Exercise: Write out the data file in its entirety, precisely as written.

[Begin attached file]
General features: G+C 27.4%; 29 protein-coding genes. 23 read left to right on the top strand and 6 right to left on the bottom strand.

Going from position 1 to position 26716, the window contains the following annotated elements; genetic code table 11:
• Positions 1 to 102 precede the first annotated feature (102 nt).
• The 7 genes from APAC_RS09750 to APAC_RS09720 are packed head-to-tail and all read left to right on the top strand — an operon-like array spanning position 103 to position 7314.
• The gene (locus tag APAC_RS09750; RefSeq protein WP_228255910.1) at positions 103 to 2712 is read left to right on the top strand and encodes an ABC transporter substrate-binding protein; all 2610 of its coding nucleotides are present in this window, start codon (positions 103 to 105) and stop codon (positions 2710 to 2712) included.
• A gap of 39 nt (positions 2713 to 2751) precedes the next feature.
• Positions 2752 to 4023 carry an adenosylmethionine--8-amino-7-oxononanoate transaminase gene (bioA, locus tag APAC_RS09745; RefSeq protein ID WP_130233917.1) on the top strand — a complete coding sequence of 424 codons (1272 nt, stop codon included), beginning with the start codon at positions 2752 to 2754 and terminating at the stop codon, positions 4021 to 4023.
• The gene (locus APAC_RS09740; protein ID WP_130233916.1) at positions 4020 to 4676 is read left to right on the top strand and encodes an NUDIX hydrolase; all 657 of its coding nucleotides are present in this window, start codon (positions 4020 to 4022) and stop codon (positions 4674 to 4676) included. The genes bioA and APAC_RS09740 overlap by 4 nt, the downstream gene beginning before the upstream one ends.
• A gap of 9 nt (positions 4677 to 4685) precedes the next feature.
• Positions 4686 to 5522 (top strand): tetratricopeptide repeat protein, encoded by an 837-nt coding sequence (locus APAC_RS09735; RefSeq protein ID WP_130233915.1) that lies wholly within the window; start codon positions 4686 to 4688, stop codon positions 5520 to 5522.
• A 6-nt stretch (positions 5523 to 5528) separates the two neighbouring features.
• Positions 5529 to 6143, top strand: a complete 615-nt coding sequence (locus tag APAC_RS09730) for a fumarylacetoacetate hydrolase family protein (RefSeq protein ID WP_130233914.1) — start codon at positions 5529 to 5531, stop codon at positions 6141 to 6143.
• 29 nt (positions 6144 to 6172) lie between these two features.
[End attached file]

General features: G+C 27.4%; 29 protein-coding genes. 23 read left to right on the top strand and 6 right to left on the bottom strand.

Going from position 1 to position 26716, the window contains the following annotated elements; genetic code table 11:
• Positions 1 to 102 precede the first annotated feature (102 nt).
• The 7 genes from APAC_RS09750 to APAC_RS09720 are packed head-to-tail and all read left to right on the top strand — an operon-like array spanning position 103 to position 7314.
• The gene (locus tag APAC_RS09750; RefSeq protein WP_228255910.1) at positions 103 to 2712 is read left to right on the top strand and encodes an ABC transporter substrate-binding protein; all 2610 of its coding nucleotides are present in this window, start codon (positions 103 to 105) and stop codon (positions 2710 to 2712) included.
• A gap of 39 nt (positions 2713 to 2751) precedes the next feature.
• Positions 2752 to 4023 carry an adenosylmethionine--8-amino-7-oxononanoate transaminase gene (bioA, locus tag APAC_RS09745; RefSeq protein ID WP_130233917.1) on the top strand — a complete coding sequence of 424 codons (1272 nt, stop codon included), beginning with the start codon at positions 2752 to 2754 and terminating at the stop codon, positions 4021 to 4023.
• The gene (locus APAC_RS09740; protein ID WP_130233916.1) at positions 4020 to 4676 is read left to right on the top strand and encodes an NUDIX hydrolase; all 657 of its coding nucleotides are present in this window, start codon (positions 4020 to 4022) and stop codon (positions 4674 to 4676) included. The genes bioA and APAC_RS09740 overlap by 4 nt, the downstream gene beginning before the upstream one ends.
• A gap of 9 nt (positions 4677 to 4685) precedes the next feature.
• Positions 4686 to 5522 (top strand): tetratricopeptide repeat protein, encoded by an 837-nt coding sequence (locus APAC_RS09735; RefSeq protein ID WP_130233915.1) that lies wholly within the window; start codon positions 4686 to 4688, stop codon positions 5520 to 5522.
• A 6-nt stretch (positions 5523 to 5528) separates the two neighbouring features.
• Positions 5529 to 6143, top strand: a complete 615-nt coding sequence (locus tag APAC_RS09730) for a fumarylacetoacetate hydrolase family protein (RefSeq protein ID WP_130233914.1) — start codon at positions 5529 to 5531, stop codon at positions 6141 to 6143.
• 29 nt (positions 6144 to 6172) lie between these two features.